Welcome to this week’s Bishop’s Blog!Dear brothers and sisters in Jesus Christ, fellow pilgrims, this morning look where our pilgrimage has brought us – we are at the very heart of Lourdes, in two senses. Firstly, because we are here at the Grotto, in the Grotto, a sacred place in which St.Bernadette, little more than a child, was privileged to behold the face of the Blessed Virgin Mary. She heard her speak, and was able to converse with her, here in this very place where you and I now stand. This is a sacred place. We must respect it. Let us take a moment of silence now to do just that.The second way in which we are at the heart of Lourdes is because we are gathered at Mass, privileged to hear God Himself speaking to us, privileged also to meet and welcome Jesus who wishes to enter into your own sacred place, your soul, and to remain with you that you may bear much fruit.The purpose of any Pilgrimage is to unite us more closely with our Lord and Saviour, Jesus Christ. If this does not happen then even if we have had a good time our efforts have been wasted.But it is not easy to achieve this goal. You are far from home, and your usual habits and routines. You are engaged in activities here that you will leave behind in just a few days. How will you be changed? What progress can you sense in your personal journey into the life of God? We all need signs and reassurance because our Faith is often weak. At this morning’s Mass we are given great encouragement.St.Bernadette was chosen for a particular favour at a particular time. Dare I say that we too are chosen to be here today for a very special favour?It is not Mary that we will see but the object, the subject, of her own adoration, our Lord, Jesus Christ Himself. He will appear to us in just a very short time. He is the One Mary wanted St.Bernadette to see, to know, to love and to serve.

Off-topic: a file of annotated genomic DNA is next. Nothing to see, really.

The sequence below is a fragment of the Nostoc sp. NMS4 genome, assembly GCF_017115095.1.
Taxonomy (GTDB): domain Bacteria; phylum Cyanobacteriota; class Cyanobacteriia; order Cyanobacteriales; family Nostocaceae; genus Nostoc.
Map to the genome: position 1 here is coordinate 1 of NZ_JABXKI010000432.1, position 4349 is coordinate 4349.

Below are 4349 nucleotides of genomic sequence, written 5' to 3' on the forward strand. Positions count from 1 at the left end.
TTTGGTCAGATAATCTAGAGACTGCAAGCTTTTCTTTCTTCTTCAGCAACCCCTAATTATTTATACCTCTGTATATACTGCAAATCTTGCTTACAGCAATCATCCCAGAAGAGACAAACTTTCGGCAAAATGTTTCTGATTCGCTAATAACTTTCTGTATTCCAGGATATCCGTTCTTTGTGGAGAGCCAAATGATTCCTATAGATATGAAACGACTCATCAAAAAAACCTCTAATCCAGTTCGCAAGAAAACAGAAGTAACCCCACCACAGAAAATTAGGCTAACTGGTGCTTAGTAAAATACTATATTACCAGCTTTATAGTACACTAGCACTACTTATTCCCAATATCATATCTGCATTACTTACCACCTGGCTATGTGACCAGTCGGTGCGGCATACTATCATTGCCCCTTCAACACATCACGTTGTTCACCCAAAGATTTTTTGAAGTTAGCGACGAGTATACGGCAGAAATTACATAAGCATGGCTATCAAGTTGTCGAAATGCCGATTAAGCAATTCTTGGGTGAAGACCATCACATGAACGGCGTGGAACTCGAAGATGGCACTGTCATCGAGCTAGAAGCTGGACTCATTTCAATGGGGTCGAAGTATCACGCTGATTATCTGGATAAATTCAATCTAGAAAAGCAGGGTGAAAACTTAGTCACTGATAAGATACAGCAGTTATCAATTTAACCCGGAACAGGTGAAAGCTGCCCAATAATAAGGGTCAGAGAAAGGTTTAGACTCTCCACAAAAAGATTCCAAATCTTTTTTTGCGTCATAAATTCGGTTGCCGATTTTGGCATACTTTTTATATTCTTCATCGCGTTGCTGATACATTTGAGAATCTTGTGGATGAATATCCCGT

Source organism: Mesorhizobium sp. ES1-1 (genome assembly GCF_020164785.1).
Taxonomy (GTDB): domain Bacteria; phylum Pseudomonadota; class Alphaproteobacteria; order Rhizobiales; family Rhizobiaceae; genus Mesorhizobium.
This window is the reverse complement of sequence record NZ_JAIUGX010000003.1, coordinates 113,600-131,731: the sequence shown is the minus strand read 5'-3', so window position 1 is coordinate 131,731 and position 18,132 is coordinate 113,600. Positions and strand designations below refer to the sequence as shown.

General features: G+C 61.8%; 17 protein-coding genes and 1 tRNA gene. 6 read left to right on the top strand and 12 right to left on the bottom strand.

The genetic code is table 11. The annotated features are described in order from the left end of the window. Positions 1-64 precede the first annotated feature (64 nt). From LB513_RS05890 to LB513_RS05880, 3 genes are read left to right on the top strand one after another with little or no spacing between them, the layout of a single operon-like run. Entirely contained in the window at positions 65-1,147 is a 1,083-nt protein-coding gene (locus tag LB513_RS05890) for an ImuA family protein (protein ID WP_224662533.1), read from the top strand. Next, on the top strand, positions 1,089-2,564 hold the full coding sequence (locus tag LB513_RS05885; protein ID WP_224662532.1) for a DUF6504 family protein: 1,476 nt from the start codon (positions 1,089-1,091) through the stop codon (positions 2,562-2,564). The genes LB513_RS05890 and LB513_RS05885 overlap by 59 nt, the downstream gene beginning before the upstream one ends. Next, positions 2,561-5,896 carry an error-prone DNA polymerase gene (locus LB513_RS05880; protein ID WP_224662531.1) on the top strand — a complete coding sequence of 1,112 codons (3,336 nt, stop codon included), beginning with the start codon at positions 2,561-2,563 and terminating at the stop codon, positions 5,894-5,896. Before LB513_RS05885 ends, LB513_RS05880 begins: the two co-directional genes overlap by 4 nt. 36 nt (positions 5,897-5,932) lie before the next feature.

He is the one who, in a very short time, will appear, at that moment in the Mass when those beautiful words of His will be spoken,
Take this, all of you and eat of it,
For this is my Body
Which will be given up for you.Just as we have a purpose in our pilgrimage, just as our Blessed Lady had a purpose in coming to this Grotto, so Jesus has a purpose in coming to us. Do you want to know what His purpose is? It is this – He wishes to make His home in you, and that is not all. . . . He dares you to make your home in Him. To do that we have to trust Him. We must let Him enter our heart. To do that we must find the door to our heart, we must open it and welcome Him not as someone who has come to inspect and criticise and find fault. He comes to make His home within us not as a stranger but as a friend, a carer, a brother and a Saviour.When I first heard that we would be blessed to share this occasion with fellow pilgrims from Wales and Scotland I was tempted to try and think of a joke about an Englishman, a Scotsman and a Welshman. Then it got even better and we were joined by the Irish pilgrims! Thankfully I could not think of a joke. And let us reflect, this is neither the place nor the occasion for jokes; there is too much in our lives and our world in need of serious attention, too much that is damaged, too much to put right. Let our jokes be for another occasion and another place. Rather, whilst we are in this sacred Grotto of Lourdes, let us call to mind another grotto hewn in the rock, the tomb of Christ, the tomb from which He rose from the dead so that He could meet us here, enter into us, and make His home with us.We are people of faith even if we are still sinners. We have been given wonderful people to inspire us, not only our Blessed Lady herself, St.Bernadette, St.Bridget of Sweden, our own national and local saints. Each of us can call to mind certain individuals we have in a sense been ‘given’. They are known to you and have been part of your life’s journey. Probably, some may have gone. But one grace of any pilgrimage is to be given new companions whose stories and example somehow lift us, and help us know the love of Jesus, at home in us, bearing good fruit in our lives..